[Full disclosure: I have been compensated for writing this post.]
Has someone ever told you that you can’t do something that you want to do? If you’re a parent of someone with special needs you may have heard it in a different way. A school official may have said, “That’s not the way we do things,” or “It’s not in our budget.” They may turn it around and say “This is the way we’ve always done it.” As our children grow older and want to do things in the community we start to hear it in different ways like “We’re not trained to handle children like him.” Sometimes even our family and friends, who think they mean well, say things like “We thought it would be best for him if we didn’t invite him.” All of these sentences mean the same thing. To the outside world, your child is not smart enough, or strong enough. He doesn’t speak clearly enough or behave well enough.
He’s not “normal enough” to do what he wants to do.
My son has always wanted to be a rock star. Even though I don’t think the odds of him becoming the next Alice Cooper or Steven Tyler are in his favor, I do encourage his love of music and help him enjoy it to the best of his ability. He also likes to do things that he sees other people his age doing. When it came time to graduate from high school, people around him, including his mother, were talking about going to college. Suddenly it seemed like something he needed to do.
At the time, I was I in a graduate program in disability studies and mentioned his desire to attend college in one of my courses on inclusion. The room full of special educators was instantly quiet. Everyone stared at me, jaws dropped, then they stared at the professor waiting to see what she would say. After what seemed like hours, my professor looked at me and gently asked, “Do you really think he should be allowed to go to university just because he wants to?” “Yes,” I said, and that started a serious dialog on the pros and cons of people with an intellectual disability being admitted into post-secondary education. Some teachers thought it would lower the value of all degrees awarded by any college that accepted such students. Some just could not see how it would ever work.
But, to my professor’s credit, she was willing to talk more about it and eventually we came up with what we called an emancipatory research project that allowed my son to help design the study that took place while he participated in an undergraduate course on the social aspects of disability. When the semester was over he presented his work at the World Down Syndrome Congress in Vancouver with a poster session entitled “My Friends Will Help Me.”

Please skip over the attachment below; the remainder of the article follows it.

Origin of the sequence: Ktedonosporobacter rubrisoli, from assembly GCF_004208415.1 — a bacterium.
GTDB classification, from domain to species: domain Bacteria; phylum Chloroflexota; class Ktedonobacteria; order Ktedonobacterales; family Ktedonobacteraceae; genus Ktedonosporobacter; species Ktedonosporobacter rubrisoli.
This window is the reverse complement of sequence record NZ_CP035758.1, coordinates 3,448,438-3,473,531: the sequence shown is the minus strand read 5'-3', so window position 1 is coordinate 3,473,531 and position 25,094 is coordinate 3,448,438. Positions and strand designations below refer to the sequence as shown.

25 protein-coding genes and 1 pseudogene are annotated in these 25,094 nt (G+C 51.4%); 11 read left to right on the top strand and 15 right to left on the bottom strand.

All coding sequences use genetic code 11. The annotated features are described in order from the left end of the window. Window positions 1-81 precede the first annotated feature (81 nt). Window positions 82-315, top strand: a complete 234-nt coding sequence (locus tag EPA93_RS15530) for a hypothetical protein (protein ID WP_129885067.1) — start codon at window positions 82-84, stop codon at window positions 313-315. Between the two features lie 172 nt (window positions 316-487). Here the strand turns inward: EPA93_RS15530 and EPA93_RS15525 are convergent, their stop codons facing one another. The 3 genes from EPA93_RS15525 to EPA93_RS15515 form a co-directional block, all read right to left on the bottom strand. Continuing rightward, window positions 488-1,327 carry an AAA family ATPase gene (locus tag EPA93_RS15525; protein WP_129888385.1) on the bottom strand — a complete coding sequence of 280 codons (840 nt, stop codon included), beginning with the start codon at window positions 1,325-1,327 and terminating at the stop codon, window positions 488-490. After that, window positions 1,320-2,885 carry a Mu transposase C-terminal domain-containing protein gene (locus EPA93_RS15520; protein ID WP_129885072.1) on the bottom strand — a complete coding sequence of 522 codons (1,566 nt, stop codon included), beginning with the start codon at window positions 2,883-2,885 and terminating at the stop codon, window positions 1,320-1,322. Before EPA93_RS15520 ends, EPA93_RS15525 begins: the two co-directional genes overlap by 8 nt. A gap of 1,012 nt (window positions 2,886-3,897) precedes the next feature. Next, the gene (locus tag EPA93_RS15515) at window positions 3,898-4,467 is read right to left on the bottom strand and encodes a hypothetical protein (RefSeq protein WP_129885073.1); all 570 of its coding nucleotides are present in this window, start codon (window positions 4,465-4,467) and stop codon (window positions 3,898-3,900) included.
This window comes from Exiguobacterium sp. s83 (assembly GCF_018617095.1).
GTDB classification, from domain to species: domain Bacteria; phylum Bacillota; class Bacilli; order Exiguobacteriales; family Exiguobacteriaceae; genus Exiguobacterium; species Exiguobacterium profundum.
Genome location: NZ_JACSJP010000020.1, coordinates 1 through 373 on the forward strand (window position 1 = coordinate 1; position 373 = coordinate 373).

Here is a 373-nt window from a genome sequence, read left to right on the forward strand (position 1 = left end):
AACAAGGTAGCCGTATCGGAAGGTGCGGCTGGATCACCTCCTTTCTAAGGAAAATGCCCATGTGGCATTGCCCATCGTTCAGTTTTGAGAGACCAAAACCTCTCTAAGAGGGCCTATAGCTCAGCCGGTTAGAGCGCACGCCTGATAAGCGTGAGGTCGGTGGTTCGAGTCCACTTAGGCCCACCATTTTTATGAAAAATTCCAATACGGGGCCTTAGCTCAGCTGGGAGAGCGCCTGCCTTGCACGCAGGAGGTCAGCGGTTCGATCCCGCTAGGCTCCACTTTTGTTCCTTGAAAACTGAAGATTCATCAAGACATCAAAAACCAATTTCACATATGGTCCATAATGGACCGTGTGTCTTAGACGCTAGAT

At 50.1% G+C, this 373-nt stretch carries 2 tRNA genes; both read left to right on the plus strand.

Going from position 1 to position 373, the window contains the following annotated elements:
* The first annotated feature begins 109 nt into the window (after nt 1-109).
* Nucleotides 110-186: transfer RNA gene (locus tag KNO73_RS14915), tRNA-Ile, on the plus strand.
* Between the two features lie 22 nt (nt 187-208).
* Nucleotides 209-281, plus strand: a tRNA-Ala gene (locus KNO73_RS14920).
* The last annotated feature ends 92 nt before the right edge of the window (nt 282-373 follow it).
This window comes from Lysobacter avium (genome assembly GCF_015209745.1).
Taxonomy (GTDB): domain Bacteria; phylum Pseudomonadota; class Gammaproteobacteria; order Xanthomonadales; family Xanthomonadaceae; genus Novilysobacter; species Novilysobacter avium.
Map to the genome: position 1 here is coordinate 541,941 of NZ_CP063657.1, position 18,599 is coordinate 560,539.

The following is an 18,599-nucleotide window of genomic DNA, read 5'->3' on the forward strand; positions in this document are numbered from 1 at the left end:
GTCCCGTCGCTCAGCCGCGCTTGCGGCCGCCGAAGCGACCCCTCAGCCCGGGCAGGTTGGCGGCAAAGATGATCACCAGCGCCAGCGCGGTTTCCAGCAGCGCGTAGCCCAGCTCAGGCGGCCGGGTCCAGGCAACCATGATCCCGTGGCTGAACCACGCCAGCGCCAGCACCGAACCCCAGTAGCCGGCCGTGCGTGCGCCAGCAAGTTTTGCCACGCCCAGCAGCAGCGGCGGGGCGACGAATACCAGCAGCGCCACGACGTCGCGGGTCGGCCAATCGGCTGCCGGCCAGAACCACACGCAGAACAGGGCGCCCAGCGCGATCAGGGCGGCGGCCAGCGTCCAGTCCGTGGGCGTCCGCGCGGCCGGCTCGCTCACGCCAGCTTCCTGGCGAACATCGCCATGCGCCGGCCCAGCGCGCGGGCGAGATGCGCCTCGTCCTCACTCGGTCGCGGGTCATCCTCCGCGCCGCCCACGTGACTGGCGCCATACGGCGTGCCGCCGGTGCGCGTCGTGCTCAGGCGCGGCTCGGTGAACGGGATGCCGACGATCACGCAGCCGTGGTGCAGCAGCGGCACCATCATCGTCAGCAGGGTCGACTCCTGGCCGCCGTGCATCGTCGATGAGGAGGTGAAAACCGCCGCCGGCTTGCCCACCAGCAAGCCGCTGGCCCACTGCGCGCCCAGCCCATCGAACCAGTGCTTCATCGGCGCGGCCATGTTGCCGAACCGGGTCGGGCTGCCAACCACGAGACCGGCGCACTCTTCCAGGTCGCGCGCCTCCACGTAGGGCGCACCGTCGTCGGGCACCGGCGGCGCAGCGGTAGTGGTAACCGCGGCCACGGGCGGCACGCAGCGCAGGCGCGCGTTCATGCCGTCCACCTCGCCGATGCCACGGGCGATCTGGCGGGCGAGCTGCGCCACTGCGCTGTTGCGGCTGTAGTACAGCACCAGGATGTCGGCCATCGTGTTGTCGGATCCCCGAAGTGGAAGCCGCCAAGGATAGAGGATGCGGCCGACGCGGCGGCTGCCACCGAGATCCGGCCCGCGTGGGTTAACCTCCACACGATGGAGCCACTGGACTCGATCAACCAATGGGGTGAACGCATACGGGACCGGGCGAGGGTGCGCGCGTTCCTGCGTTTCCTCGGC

Post-secondary schooling programs for people with intellectual and developmental disabilities are becoming more common across the US. What we have to do now is change the mindset of people, parents and teachers, so that dreams don’t get crushed out of hand just because “It’s not the way we usually do it.”
I was reminded of this story when I was asked to write about a movie that will be released on August 26. GREATER is an inspirational movie based on the life of Brandon Burlsworth that reminds us that any dream is possible.
After watching the trailer I thought about how many of us face challenges thrown at us from different directions. Some roadblocks come from people who don’t believe we’re capable. Some come from the way society is structured to favor certain people over others. In our case, my son’s determination and my professor’s willingness to listen allowed us to break down the walls that kept him from reaching his goal.
I also happen to know a man who battles against these walls every day. Jason Reed, an extremely talented, highly educated man with a heart of gold helps children of all ages and backgrounds reach their goals of becoming dancers and entertainers, regardless of their ability to pay for lessons. He also throws in some valuable life skills and a respect for education while he’s at it.
Everyday heroes like my professor and Jason Reed do exist. We just have to have faith, courage, and maybe a little help from our friends so that we learn not to accept no (in whatever way people frame it) for an answer when it comes to our dreams.
Have you, or your child, overcome obstacles to make your dream come true? I’d love to hear about it!
Also, if you check out GREATER, I’d love to hear your reaction to the movie!